“So this is the most important time of year, this is when we acquire the most customers, when we have the biggest opportunity to gain more market share, and it’s where we generate the most revenue and the most EBITDA.”
As a result, he said, DraftKings’ teams remain “laser focused on executing,” and the business has “a lot of exciting stuff coming for NFL and college football and basketball and hockey and everything else.”
Finally providing a somewhat direct response to Katz’s question, he concluded: “Listen, there’s always talk of things happening in the background, and we have small teams that make sure they’re aware of what’s going on.
“But as a company, we’re very, very focused on executing and winning in the US.”
Current trading and outlook
Revenue for full-year 2023 is now expected to fall between $3.46bn and $3.54bn, representing an increase of $315m at the midpoint compared to previously issued guidance.
Full-year adjusted EBITDA is expected to fall between a $190m loss and a $220m loss, down from a previously stated expected EBITDA loss between $290m and $340m.
Elsewhere, DraftKings’ adjusted gross margin percentage is now expected to fall between 43% and 45%, rather than the previously stated range of 42-45%.
The business ended Q2 with $1.1bn in cash and now expects to end 2023 with more than $1bn on its balance sheet.
DraftKings has followed in the footsteps of its US-facing peers to become the latest operator to turn to EBITDA profitability in Q2 2023.
DraftKings generated revenue of $875m during Q2, up 87.8% from $466m in the prior-year period.
The increase was driven primarily by continued customer retention and engagement, efficient acquisition of new customers, product innovation and improved promotional intensity, the operator said.
For the first time, DraftKings reached EBITDA profitability, as the firm posted adjusted EBITDA of $73m for the quarter, compared to an adjusted EBITDA loss of $118.1m in Q2 2022.
Still, the business declared a loss from operations of $69m for the quarter, down from a $308.9m loss, and a net loss of $77.3m, compared to a $217.1m net loss in the prior year.
The results were driven by an increase in monthly unique players to an average of 2.1 million, up 44% on the prior-year period.
The average revenue per monthly unique player was up by 33%, meanwhile, to $137.
Following the improved results, DraftKings has updated its previously issued revenue guidance for full-year 2023, raising the midpoint of the guidance range by $315m to $3.5bn.
“DraftKings produced outstanding results for the second quarter of 2023,” said CEO and co-founder Jason Robins.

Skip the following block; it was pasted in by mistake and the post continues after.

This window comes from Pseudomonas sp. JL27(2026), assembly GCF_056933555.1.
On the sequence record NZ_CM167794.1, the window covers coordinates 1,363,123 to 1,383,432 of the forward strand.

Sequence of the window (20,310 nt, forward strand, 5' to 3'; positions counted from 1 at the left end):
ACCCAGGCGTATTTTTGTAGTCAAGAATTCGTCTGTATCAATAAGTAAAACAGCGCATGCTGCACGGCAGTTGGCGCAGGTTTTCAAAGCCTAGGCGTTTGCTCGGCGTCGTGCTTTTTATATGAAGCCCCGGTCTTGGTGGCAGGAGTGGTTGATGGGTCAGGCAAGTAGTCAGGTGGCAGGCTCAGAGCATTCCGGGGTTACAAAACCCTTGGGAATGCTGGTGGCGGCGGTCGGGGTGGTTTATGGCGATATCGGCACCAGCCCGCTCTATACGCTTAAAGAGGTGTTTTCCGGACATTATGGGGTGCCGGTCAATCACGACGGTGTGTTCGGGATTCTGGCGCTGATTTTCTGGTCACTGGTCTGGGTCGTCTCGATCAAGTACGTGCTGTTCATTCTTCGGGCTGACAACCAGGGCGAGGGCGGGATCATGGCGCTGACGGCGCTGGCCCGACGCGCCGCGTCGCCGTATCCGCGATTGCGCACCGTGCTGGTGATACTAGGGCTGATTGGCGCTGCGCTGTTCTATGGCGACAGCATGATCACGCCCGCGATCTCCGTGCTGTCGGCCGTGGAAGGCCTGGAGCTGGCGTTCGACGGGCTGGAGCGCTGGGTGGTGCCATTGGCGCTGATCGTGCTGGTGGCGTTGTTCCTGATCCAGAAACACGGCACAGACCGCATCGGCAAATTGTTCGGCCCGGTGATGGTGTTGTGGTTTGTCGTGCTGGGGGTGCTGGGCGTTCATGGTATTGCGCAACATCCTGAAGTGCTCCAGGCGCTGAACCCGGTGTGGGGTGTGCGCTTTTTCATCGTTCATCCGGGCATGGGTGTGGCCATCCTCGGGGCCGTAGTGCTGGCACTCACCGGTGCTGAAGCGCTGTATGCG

“We grew revenue at an impressive year-over-year rate, captured additional GGR share in a cost-effective manner, and maintained our focus on operational efficiency.
“The positive adjusted EBITDA that we generated in the second quarter exceeded our guidance, and we are well on our way to achieving positive adjusted EBITDA again in the fourth quarter of 2023 and for fiscal year 2024 and beyond.”
DraftKings CFO Jason Park added: “Our unit economics are outstanding with older states generating more than enough cash to fund investment in new states.
“This performance, combined with fixed costs that grew at only a mid-single digit year-over-year percentage rate in the second quarter, resulted in an inflection to positive adjusted EBITDA that we expect will occur again in the fourth quarter and for full year 2024.”
DraftKings has raised full-year guidance after beating analyst estimates to report revenue of $770m in Q1 2023.
Revenue soared 84% year-on-year to $770m. Analyst estimates were closer to $704m.
DraftKings said this was driven by the efficient acquisition of new customers and a higher hold percentage as driven by product innovation.
The operator also decreased promotional spend in more mature US states.
Despite the reduction, sales and marketing costs rose by 21.1% to $389.1m.
DraftKings reported a Q1 loss of $389.8m, a 24.4% reduction on the $515.6m loss recorded in the same period of last year.
Adjusted EBITDA came in at negative $221.6m, which was improved from a $289.5m loss in the prior-corresponding period.
Stock-based compensation fell by 37.2% in Q1 to $117.4m.
DraftKings CEO Jason Robins said the revenue growth was underpinned by a “relentless focus” on efficiency that positioned the company for continued sustainable success.
Monthly unique players (MUPs) increased to an average of 2.8 million in Q1, representing an increase of 39% over Q1 2022.
Average revenue per MUP, meanwhile, rose by 35% year-on-year to reach $92 in Q1.
This was again attributed to an improvement in the firm’s structural sportsbook hold rate and reduced promotional activity.